STLR Link Round-Up – Nov. 28, 2014

New Technology and the Practice of Law

The Hackathon phenomenon spread into the legal industry over the last few years as young lawyers in groups like Legal Hackers push to develop modern legal tools. The organization was formed in 2011 by Brooklyn Law students with help from Brooklyn Law School’s Incubator and Policy clinic. Its events have spawned numerous, diverse legal apps such as PaperHealth (creates living wills and health care proxies on a smartphone), Obsidian Redline (facilitates mutual document editing with colleagues or opposing counsel in one unified view that securely allows sharing of public and private comments) and SKerator (reviews securities filing drafts to ensure compliance with SEC disclosure requirements).

The field of legal analytics continued to evolve with Lex Machina’s recent unveiling of two new features to its IP litigation intelligence service. Case List Analyzer provides lawyers with more detailed filters (including damages type, patent findings, case resolutions, courts, date range, etc.) by which to analyze litigation results. Motion Metrics lets attorneys identify key motions in cases and track patterns in motion filings by opposing counsel or motion rulings by courts.

A law firm in Calgary is working on the first known personal injury case using data from a Fitbit to prove the effects of an accident on its client. While the plaintiffs in this case are presenting the data to the court, future cases may witness insurance companies or defendants requesting the data in discovery in order to discredit claims of injury or impairment. As technology continues to expand access to personal data in novel ways, courts, law firms and employers will need to rapidly prepare for the logistical difficulties and privacy challenges that will inevitably follow.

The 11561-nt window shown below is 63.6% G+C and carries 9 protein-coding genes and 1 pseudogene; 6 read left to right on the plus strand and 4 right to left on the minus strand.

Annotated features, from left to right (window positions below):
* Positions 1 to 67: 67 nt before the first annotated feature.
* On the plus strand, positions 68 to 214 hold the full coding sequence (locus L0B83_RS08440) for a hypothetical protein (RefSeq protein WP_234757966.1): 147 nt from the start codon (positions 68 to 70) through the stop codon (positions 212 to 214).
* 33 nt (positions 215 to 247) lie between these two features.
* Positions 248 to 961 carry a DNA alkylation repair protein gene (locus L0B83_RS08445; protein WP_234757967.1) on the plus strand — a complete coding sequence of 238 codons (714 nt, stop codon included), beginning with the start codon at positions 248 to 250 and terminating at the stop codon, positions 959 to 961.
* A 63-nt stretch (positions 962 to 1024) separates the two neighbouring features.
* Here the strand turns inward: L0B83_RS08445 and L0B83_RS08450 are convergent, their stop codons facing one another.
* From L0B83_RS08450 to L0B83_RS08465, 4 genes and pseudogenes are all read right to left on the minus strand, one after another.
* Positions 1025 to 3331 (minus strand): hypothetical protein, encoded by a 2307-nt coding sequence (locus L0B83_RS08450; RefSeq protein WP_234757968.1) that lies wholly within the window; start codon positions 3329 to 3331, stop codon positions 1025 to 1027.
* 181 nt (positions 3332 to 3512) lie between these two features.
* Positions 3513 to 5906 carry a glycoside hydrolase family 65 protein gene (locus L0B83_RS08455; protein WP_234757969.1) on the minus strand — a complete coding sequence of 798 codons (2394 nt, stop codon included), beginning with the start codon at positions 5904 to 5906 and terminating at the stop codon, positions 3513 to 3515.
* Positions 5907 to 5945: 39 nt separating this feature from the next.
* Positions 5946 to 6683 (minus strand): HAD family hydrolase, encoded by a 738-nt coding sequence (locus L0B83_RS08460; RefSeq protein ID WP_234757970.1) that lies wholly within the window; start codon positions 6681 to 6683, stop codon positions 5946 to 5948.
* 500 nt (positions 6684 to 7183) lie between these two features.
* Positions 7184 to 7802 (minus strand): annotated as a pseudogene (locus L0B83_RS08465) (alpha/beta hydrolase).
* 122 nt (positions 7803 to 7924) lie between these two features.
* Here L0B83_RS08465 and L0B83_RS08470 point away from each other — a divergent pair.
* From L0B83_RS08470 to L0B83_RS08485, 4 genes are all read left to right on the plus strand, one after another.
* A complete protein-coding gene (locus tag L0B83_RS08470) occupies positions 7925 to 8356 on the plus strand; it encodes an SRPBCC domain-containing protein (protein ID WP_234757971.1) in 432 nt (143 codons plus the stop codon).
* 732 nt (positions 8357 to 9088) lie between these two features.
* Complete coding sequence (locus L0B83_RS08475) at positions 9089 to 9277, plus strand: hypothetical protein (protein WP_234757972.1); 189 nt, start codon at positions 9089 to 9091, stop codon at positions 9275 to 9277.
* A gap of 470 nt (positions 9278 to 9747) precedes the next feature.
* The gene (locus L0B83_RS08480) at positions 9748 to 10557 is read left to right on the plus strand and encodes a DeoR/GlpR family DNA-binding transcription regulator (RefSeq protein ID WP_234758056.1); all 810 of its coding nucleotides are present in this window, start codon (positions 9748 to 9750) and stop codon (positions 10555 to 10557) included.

New Developments in Aereo

Several weeks after the Supreme Court ruled that Aereo violated copyright laws by streaming over-the-air TV channels to consumers on the internet, the company shuttered its doors for Chapter 11 restructuring. Aero initially attempted to recover from the ruling by admitting legal status as a cable company for copyright purposes, but denying its categorization as a multichannel video programming distributor (MVPD) and therefore avoiding retransmission fees. This would have placed it in the uncertain company of other popular services like Netflix and Hulu which currently avoid such fees as online video distributors. The US Copyright Office refused to process the startup’s request for a license to re-start streaming, however, until it received approval of its categorization by other lawmakers or judges. Judge Nathan in the Southern District of New York granted a preliminary injunction against Aereo on October 23, refusing to accept Aereo’s new legal argument. The order can be found here. The firm announced layoffs of the majority of its workforce in early November, and the letter announcing its bankruptcy reads more like a farewell than a promise of restructuring and rebirth.

 

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